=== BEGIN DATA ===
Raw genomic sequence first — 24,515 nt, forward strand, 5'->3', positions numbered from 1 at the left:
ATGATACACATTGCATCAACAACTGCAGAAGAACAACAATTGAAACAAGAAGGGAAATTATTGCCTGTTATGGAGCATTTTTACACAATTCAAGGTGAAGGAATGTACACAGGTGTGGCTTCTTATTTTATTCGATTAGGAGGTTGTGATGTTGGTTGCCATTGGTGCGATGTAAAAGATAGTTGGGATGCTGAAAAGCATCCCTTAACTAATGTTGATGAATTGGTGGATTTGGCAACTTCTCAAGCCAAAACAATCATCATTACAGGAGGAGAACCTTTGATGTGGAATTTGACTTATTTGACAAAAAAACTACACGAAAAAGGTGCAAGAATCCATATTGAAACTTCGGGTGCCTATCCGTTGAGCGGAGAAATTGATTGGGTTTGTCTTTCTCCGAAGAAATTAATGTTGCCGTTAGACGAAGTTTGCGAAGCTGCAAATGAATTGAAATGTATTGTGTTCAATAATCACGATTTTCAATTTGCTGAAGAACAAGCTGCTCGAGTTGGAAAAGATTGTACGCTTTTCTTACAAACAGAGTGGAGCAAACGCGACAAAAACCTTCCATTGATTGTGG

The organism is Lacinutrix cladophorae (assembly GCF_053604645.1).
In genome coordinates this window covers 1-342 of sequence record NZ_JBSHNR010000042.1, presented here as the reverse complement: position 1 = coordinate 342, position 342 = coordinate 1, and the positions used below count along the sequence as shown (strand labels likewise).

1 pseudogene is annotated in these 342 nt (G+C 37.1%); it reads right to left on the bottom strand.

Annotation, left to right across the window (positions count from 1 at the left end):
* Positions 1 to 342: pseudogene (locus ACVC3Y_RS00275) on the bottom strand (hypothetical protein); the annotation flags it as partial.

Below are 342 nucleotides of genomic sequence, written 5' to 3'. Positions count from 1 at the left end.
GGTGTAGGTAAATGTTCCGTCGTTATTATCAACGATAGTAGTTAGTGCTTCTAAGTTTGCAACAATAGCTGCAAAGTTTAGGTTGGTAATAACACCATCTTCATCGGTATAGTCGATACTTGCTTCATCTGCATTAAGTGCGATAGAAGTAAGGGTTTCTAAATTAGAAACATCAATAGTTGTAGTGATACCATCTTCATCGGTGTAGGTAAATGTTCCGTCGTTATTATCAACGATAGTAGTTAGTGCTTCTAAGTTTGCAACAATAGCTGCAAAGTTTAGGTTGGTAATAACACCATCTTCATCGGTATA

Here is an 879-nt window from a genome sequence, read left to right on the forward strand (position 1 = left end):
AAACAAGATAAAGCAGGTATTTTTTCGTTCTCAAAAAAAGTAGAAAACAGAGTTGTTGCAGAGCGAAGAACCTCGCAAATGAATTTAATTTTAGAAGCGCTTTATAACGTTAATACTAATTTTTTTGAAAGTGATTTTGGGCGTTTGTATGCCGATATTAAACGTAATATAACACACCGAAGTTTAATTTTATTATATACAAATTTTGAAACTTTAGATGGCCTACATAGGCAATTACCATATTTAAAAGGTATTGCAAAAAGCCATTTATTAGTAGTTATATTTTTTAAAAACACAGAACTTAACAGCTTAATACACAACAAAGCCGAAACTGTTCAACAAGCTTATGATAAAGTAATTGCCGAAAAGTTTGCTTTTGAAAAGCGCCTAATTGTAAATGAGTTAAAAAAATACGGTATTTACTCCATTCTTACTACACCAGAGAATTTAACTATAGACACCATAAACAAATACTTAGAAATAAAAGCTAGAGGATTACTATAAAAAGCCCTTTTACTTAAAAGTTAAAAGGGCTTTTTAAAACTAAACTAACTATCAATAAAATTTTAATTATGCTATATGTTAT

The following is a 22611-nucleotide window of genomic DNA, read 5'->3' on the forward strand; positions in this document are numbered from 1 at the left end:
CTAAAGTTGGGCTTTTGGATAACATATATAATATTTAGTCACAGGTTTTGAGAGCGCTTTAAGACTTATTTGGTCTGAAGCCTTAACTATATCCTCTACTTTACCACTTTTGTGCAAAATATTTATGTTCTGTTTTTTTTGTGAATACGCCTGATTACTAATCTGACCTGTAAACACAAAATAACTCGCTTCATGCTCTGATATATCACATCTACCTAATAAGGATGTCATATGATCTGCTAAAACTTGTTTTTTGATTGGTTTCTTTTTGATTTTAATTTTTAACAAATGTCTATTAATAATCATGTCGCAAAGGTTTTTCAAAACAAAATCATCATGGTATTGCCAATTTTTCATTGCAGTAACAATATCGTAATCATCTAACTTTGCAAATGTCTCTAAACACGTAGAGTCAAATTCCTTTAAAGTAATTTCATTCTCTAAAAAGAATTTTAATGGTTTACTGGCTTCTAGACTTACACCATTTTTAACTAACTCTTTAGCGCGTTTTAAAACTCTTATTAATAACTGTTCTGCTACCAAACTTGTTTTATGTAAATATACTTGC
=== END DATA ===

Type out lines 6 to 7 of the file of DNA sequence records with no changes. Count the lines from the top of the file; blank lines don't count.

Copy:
Annotation, left to right across the window (positions count from 1 at the left end):
* Positions 1 to 342: pseudogene (locus ACVC3Y_RS00275) on the bottom strand (hypothetical protein); the annotation flags it as partial.